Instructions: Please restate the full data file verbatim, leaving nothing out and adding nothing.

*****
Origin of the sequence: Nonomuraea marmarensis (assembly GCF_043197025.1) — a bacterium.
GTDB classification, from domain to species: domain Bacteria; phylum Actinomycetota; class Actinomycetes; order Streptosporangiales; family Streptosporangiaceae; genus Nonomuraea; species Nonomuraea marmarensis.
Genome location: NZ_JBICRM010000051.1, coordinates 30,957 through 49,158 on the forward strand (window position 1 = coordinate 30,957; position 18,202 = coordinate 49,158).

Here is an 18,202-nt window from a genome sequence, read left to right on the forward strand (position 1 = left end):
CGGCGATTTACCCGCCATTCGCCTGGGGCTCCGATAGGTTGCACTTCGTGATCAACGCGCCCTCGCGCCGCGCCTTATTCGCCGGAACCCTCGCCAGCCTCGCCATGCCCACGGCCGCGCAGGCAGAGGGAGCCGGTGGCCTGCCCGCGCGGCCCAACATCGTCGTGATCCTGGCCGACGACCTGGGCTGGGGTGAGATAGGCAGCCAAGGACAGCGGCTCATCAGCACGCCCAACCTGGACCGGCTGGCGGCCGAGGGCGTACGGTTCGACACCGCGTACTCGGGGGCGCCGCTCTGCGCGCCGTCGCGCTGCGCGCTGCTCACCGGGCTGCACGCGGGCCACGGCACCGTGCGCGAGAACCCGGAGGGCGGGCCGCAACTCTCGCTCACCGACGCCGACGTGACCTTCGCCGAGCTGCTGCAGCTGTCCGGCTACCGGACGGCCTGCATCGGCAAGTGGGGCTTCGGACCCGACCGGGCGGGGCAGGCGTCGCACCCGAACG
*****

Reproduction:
Origin of the sequence: Nonomuraea marmarensis (assembly GCF_043197025.1) — a bacterium.
GTDB classification, from domain to species: domain Bacteria; phylum Actinomycetota; class Actinomycetes; order Streptosporangiales; family Streptosporangiaceae; genus Nonomuraea; species Nonomuraea marmarensis.
Genome location: NZ_JBICRM010000051.1, coordinates 30,957 through 49,158 on the forward strand (window position 1 = coordinate 30,957; position 18,202 = coordinate 49,158).

Here is an 18,202-nt window from a genome sequence, read left to right on the forward strand (position 1 = left end):
CGGCGATTTACCCGCCATTCGCCTGGGGCTCCGATAGGTTGCACTTCGTGATCAACGCGCCCTCGCGCCGCGCCTTATTCGCCGGAACCCTCGCCAGCCTCGCCATGCCCACGGCCGCGCAGGCAGAGGGAGCCGGTGGCCTGCCCGCGCGGCCCAACATCGTCGTGATCCTGGCCGACGACCTGGGCTGGGGTGAGATAGGCAGCCAAGGACAGCGGCTCATCAGCACGCCCAACCTGGACCGGCTGGCGGCCGAGGGCGTACGGTTCGACACCGCGTACTCGGGGGCGCCGCTCTGCGCGCCGTCGCGCTGCGCGCTGCTCACCGGGCTGCACGCGGGCCACGGCACCGTGCGCGAGAACCCGGAGGGCGGGCCGCAACTCTCGCTCACCGACGCCGACGTGACCTTCGCCGAGCTGCTGCAGCTGTCCGGCTACCGGACGGCCTGCATCGGCAAGTGGGGCTTCGGACCCGACCGGGCGGGGCAGGCGTCGCACCCGAACG